As to the claim that Linux developers could rewrite the infringing code, SCO claims that this does nothing to satisfy the infringement. There are smaller penalties for unwitting infringement, but there are still penalties. Even though SCO failed to register its copyright (as the AT&T code came about before the U. S. signed the Berne Convention, giving authors automatic copyright protection without manually attaching a license to every copyrighted item distributed) before filing the suit, it still deserves statutory damages and can claim those in figure suits.
Jonathan Zittrain writes:
I think what I meant so say was: Thanks to the Berne Convention (and the Copyright Act of 1976), one no longer needs to formally register a copyright in order to enjoy protection. However, one must register before suing in order to have access to "statutory damages" -- damages in the absence of actual harm. SCO didn't register before suing IBM, so cannot claim statutory damages for copyright in its case. Of course, now that it's registered, any new cases could have such damages contemplated if all the other elements of infringement were proved.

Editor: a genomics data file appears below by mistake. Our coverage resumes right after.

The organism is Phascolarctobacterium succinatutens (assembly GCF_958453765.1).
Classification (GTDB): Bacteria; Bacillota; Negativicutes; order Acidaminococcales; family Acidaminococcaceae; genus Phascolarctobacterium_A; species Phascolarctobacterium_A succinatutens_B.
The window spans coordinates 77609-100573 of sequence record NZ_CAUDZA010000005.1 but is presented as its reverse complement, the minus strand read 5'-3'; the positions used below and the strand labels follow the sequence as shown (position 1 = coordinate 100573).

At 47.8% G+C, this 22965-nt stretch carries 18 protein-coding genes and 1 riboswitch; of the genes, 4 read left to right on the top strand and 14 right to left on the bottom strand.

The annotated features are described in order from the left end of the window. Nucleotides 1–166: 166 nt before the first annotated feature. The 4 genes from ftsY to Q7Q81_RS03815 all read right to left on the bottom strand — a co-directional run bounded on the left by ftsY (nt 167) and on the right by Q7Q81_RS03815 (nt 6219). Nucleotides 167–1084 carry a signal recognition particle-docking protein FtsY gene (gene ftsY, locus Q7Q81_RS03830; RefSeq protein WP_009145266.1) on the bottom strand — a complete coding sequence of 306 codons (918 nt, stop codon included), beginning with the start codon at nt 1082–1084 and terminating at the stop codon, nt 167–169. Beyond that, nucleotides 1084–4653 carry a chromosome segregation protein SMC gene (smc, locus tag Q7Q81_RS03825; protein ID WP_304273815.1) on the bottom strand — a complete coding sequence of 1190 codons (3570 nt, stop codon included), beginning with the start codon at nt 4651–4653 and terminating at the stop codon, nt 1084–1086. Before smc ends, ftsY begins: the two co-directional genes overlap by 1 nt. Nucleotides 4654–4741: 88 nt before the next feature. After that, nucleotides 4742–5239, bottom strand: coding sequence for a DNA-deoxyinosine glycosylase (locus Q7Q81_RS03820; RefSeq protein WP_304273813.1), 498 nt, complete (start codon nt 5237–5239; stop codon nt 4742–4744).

Jon also mentioned some of the justification for the other suits and SCO's Linux licensing program. Most importantly, SCO believes that the open process of development used for the Linux kernel does not protect against improperly copied code. On the other hand, its amnesty program shows that SCO has a sense of mercy and compassion.
Of course, some commentators (as well as IBM) have pointed out that SCO has actually distributed Linux and related software under the GNU GPL. Jon explained that SCO's position that the GPL violates the U. S. Constitution. By the way, they didn't know then that they owned parts of the IP in Linux. They were angry to discover that.
Jon finished by describing the open source crossroads. It's a victim of its own success, with increasing mainstream acceptance by large corporate behemoths. Lawsuits are a fact of life in a pond this big. SCO's advice to developers is to get used to this.
There are many developers building groups, such as the Open Source Risk Management group, to offer protection from and education about copyright and ownership issues. Alternatively, users have the option of paying the $700 license fee. Otherwise, you can take your chances.
Jonathan Zittrain explains further:
The $700 license gets a promise from SCO not to sue for simply running Linux, but it requires the licensee to agree not to make any changes to the Linux source. So it's not much of an option for someone who actually wants to code!
Jon stepped slightly out of character (or put his tongue more firmly in his cheek) to explain that the nature of the failed dot-com company is to sue. If you've contributed to code without expecting remuneration, you'll have to wonder when they'll sue you too.
Of course, SCO hasn't yet sued anyone without a larger market capitalization than their own.
Pages: 1, 2